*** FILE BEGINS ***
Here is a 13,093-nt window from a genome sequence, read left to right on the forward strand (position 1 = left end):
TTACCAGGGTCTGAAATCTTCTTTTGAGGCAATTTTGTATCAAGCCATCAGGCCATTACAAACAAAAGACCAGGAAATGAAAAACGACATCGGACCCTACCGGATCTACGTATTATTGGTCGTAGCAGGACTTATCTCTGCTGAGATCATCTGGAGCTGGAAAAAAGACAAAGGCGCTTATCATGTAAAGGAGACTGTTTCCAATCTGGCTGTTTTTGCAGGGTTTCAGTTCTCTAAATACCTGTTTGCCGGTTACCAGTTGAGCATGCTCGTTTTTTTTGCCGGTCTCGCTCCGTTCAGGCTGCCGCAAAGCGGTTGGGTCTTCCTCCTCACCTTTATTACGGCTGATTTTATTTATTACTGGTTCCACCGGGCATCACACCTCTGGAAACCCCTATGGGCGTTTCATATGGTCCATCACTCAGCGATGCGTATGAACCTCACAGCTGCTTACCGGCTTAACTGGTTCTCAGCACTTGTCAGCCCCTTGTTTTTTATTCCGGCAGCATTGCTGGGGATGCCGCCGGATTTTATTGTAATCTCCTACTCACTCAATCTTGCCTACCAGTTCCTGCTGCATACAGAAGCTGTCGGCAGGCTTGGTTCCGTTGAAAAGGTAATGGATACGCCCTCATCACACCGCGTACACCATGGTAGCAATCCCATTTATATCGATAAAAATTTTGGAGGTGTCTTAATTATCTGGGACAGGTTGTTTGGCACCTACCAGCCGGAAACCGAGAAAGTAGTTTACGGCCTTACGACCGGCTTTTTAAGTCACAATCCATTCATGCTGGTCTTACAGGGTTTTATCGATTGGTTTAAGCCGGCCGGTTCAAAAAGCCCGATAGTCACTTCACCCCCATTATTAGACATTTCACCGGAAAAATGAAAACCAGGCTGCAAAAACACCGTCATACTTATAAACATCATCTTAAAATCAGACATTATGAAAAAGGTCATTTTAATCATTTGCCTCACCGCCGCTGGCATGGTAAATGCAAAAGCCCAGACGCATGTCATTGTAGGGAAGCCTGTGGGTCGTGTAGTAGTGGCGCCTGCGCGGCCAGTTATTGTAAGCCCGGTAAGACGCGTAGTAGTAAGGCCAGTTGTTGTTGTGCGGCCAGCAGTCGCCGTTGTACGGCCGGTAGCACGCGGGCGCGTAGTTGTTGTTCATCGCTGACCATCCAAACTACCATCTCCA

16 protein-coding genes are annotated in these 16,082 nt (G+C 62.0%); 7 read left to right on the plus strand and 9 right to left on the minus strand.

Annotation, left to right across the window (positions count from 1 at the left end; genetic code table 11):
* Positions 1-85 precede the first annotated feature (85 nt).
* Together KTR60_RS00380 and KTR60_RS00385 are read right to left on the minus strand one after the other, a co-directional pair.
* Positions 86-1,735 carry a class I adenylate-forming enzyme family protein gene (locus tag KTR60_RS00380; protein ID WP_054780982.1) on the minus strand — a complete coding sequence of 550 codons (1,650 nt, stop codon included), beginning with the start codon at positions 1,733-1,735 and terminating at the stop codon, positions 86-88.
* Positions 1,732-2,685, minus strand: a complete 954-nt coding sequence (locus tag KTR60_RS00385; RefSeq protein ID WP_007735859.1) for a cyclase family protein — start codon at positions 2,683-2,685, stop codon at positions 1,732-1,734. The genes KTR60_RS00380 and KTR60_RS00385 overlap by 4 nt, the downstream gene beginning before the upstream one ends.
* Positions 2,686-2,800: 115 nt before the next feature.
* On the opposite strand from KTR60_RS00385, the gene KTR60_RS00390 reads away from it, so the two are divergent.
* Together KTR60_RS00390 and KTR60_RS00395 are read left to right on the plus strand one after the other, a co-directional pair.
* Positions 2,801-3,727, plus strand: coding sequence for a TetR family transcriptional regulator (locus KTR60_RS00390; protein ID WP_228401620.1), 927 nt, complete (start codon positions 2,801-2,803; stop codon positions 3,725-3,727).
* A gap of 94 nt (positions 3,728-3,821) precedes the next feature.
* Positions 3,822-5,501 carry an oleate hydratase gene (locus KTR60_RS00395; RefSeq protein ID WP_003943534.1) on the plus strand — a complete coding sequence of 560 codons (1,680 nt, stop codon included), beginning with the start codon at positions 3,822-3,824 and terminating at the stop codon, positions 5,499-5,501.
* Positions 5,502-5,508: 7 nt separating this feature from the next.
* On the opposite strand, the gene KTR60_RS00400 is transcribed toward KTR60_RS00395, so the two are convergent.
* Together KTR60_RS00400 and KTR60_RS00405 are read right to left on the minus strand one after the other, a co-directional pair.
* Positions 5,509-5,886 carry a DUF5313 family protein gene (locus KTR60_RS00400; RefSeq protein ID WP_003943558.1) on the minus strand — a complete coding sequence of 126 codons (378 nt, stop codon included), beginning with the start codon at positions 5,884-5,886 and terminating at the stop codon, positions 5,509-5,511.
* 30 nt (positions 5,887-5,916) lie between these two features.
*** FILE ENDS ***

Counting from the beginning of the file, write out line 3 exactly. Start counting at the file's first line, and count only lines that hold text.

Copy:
16 protein-coding genes are annotated in these 16,082 nt (G+C 62.0%); 7 read left to right on the plus strand and 9 right to left on the minus strand.